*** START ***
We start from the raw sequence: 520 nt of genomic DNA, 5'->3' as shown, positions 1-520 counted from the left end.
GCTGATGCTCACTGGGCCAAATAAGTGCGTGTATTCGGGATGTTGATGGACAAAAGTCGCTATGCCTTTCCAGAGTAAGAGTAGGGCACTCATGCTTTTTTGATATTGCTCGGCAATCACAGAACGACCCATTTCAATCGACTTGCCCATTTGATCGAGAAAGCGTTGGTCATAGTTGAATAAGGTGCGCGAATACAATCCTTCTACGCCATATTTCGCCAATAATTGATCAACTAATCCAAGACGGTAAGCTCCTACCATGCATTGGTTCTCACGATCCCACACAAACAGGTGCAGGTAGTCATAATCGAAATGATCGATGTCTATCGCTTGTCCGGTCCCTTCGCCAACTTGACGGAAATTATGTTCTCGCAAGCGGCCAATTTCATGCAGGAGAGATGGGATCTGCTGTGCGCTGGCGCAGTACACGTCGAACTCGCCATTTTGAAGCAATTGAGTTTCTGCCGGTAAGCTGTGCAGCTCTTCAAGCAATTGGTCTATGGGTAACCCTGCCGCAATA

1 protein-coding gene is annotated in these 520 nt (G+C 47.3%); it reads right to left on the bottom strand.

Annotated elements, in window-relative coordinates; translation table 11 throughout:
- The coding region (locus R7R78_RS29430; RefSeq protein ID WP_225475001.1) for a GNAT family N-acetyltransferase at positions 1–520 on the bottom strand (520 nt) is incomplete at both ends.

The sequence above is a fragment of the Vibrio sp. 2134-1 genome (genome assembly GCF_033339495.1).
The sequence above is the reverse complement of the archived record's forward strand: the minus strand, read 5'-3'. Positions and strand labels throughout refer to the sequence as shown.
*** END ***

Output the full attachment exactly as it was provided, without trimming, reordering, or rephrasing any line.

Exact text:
We start from the raw sequence: 520 nt of genomic DNA, 5'->3' as shown, positions 1-520 counted from the left end.
GCTGATGCTCACTGGGCCAAATAAGTGCGTGTATTCGGGATGTTGATGGACAAAAGTCGCTATGCCTTTCCAGAGTAAGAGTAGGGCACTCATGCTTTTTTGATATTGCTCGGCAATCACAGAACGACCCATTTCAATCGACTTGCCCATTTGATCGAGAAAGCGTTGGTCATAGTTGAATAAGGTGCGCGAATACAATCCTTCTACGCCATATTTCGCCAATAATTGATCAACTAATCCAAGACGGTAAGCTCCTACCATGCATTGGTTCTCACGATCCCACACAAACAGGTGCAGGTAGTCATAATCGAAATGATCGATGTCTATCGCTTGTCCGGTCCCTTCGCCAACTTGACGGAAATTATGTTCTCGCAAGCGGCCAATTTCATGCAGGAGAGATGGGATCTGCTGTGCGCTGGCGCAGTACACGTCGAACTCGCCATTTTGAAGCAATTGAGTTTCTGCCGGTAAGCTGTGCAGCTCTTCAAGCAATTGGTCTATGGGTAACCCTGCCGCAATA

1 protein-coding gene is annotated in these 520 nt (G+C 47.3%); it reads right to left on the bottom strand.

Annotated elements, in window-relative coordinates; translation table 11 throughout:
- The coding region (locus R7R78_RS29430; RefSeq protein ID WP_225475001.1) for a GNAT family N-acetyltransferase at positions 1–520 on the bottom strand (520 nt) is incomplete at both ends.

The sequence above is a fragment of the Vibrio sp. 2134-1 genome (genome assembly GCF_033339495.1).
The sequence above is the reverse complement of the archived record's forward strand: the minus strand, read 5'-3'. Positions and strand labels throughout refer to the sequence as shown.